London’s property market has historically been one of the strongest in the world, and while millions of investors have taken advantage and made great gains, prices in the capital are now falling and profits are diminishing.

In the latest house price figures released by Halifax, London was one of only two areas in the UK to see house prices fall in March compared to the same month the previous year, with an average 1% drop across the city.

While there are still some areas of the capital that are up-and-coming, with stronger property price performance than the rest of London, overall the market has begun to stagnate and one property expert based in Finchley, north London, has warned investors to do their maths before making an investment.

Investors must have a plan

Ali Oftadeh, partner at Richard Anthony Charted Accountants, commented on the lure of finding and renovating properties to turn a profit, saying: “However, these more enticing aspects of property investment are only possible when the sums add up, which is becoming increasingly difficult to achieve but by no means impossible.”

He added that the calculations must be guided using clear commercial strategy in order to ensure a profit is made from any investments.

“This might be through buy-to-let, holiday lettings or development. Whichever it is, investors need to have a plan in place from the start.”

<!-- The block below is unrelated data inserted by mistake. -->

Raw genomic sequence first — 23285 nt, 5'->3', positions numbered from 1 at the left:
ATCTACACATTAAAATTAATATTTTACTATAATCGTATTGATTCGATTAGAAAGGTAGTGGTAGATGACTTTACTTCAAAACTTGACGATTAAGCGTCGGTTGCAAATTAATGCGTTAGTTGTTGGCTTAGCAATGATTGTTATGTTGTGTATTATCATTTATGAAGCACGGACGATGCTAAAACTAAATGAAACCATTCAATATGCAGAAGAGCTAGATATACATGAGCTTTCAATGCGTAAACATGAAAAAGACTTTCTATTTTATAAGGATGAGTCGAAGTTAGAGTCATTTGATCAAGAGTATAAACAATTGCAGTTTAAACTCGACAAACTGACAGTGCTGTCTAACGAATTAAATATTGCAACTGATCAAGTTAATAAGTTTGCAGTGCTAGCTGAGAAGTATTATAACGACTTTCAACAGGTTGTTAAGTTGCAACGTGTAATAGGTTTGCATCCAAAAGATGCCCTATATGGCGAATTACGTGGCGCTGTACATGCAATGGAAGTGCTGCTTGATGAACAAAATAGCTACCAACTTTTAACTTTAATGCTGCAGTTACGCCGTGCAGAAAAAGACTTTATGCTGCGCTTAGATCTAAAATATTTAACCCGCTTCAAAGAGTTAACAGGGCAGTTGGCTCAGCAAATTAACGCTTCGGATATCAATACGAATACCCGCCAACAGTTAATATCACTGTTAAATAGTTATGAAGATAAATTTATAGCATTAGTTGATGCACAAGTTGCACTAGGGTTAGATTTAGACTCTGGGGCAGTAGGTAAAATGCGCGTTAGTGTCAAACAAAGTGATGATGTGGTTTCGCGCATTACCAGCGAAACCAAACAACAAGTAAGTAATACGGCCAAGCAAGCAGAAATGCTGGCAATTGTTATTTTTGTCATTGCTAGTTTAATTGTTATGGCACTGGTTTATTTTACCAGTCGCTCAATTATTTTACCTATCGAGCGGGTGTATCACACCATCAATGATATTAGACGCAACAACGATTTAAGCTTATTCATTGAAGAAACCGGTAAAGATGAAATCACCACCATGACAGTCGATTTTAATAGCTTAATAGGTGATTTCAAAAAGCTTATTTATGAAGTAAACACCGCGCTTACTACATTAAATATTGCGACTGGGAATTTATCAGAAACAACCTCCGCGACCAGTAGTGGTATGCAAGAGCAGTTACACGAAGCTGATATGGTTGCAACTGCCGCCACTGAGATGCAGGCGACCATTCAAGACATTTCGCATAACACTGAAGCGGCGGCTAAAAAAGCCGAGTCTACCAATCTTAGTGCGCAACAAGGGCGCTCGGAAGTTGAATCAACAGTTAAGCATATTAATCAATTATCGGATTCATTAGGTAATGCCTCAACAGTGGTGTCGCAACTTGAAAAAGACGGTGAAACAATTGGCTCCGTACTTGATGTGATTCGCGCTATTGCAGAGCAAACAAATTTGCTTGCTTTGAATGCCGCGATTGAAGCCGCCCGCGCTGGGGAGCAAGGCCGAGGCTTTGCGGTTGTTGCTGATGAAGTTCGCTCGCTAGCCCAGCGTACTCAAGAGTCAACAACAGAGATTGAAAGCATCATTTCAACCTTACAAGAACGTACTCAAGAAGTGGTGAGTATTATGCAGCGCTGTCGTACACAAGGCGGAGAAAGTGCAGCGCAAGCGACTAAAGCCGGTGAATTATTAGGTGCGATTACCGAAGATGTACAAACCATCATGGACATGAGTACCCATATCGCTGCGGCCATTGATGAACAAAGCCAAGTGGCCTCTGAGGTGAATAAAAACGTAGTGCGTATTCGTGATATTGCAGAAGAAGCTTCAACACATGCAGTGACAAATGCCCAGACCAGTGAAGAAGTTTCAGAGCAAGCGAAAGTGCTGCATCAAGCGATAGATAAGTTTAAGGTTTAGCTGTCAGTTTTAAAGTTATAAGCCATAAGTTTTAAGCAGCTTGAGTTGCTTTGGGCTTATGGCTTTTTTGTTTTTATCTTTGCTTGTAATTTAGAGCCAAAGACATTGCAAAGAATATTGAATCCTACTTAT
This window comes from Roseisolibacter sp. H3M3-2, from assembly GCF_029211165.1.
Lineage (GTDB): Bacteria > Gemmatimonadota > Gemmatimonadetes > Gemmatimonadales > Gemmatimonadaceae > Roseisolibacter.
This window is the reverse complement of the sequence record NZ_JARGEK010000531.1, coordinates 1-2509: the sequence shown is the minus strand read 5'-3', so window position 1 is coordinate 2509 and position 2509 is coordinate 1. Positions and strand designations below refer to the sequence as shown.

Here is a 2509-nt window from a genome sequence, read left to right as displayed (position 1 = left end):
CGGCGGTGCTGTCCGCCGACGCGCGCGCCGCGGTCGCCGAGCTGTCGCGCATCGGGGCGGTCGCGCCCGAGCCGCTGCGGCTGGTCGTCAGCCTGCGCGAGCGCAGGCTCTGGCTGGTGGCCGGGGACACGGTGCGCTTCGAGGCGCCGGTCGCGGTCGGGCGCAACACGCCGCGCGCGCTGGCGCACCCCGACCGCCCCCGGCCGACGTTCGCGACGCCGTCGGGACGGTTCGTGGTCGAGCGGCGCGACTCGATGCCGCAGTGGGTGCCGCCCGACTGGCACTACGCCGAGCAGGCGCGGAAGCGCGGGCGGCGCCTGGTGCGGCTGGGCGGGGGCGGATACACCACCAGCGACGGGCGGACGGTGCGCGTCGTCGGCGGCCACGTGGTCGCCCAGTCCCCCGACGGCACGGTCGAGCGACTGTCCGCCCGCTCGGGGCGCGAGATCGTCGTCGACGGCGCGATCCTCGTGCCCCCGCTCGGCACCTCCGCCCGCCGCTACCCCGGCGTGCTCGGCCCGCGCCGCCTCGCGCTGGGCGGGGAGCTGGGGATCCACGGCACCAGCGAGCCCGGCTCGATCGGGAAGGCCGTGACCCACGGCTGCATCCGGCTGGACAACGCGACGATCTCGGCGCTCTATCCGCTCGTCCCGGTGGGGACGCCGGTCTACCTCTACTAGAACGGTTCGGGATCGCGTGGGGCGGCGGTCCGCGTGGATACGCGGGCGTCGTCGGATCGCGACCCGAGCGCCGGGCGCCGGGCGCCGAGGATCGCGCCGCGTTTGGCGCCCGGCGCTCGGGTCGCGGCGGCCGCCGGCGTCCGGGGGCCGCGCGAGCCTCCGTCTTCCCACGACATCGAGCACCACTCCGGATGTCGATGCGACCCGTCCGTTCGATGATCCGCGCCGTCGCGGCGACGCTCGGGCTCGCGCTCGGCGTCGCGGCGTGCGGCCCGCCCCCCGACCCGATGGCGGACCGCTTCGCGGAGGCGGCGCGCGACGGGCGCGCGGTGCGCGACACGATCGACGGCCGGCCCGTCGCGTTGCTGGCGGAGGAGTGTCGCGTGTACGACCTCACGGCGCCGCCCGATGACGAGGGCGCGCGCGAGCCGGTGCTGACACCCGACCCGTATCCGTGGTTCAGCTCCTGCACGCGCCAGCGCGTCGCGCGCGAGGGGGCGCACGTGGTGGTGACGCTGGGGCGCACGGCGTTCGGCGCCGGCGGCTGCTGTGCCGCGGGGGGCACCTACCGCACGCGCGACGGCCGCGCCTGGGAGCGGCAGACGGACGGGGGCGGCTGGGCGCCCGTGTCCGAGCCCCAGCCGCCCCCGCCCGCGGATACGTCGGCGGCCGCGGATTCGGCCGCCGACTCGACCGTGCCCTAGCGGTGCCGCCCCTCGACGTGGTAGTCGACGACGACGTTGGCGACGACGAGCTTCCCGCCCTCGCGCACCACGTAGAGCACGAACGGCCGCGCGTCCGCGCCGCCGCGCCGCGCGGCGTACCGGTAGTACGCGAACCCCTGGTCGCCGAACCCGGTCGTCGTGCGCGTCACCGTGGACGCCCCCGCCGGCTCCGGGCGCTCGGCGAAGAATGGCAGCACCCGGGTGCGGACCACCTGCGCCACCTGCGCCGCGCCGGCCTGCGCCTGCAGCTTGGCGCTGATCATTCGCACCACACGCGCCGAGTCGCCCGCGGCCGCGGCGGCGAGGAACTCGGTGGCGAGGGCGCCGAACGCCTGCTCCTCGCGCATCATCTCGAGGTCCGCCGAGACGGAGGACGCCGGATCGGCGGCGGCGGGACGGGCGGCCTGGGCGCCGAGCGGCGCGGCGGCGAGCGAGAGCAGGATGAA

Choosing the right property investment is increasingly vital as the market has got tougher for some buy-to-let landlords and investors. One major difficulty faced by those buying second properties – which is especially prominent for higher value purchases such as those found in London – is the 3% stamp duty surcharge applied to any additional property acquisition.

Oftadeh said: “It is important to ensure you can cover these costs, yet continue to make a profit when you could to let the property.”

Where to invest

Looking outside the capital to where property prices are significantly cheaper is one of the most effective ways savvy property investors can make the best profits, particularly those investing in off-plan developments in emerging and up-and-coming areas.

Another factor that could affect landlords and investors is the phasing in of Section 24, which means that mortgage and other borrowing costs will no longer be able to be offset against tax calculations. However, property is still an ideal investment sector in spite of the challenging landscape.

“Despite all of the tax challenges faced, property investment remains incredibly popular in the UK and letting out property can still prove lucrative if the right advice is sought,” Oftadeh commented. “The same can be said for purchasing the right property to sell on for a profit at a later date.”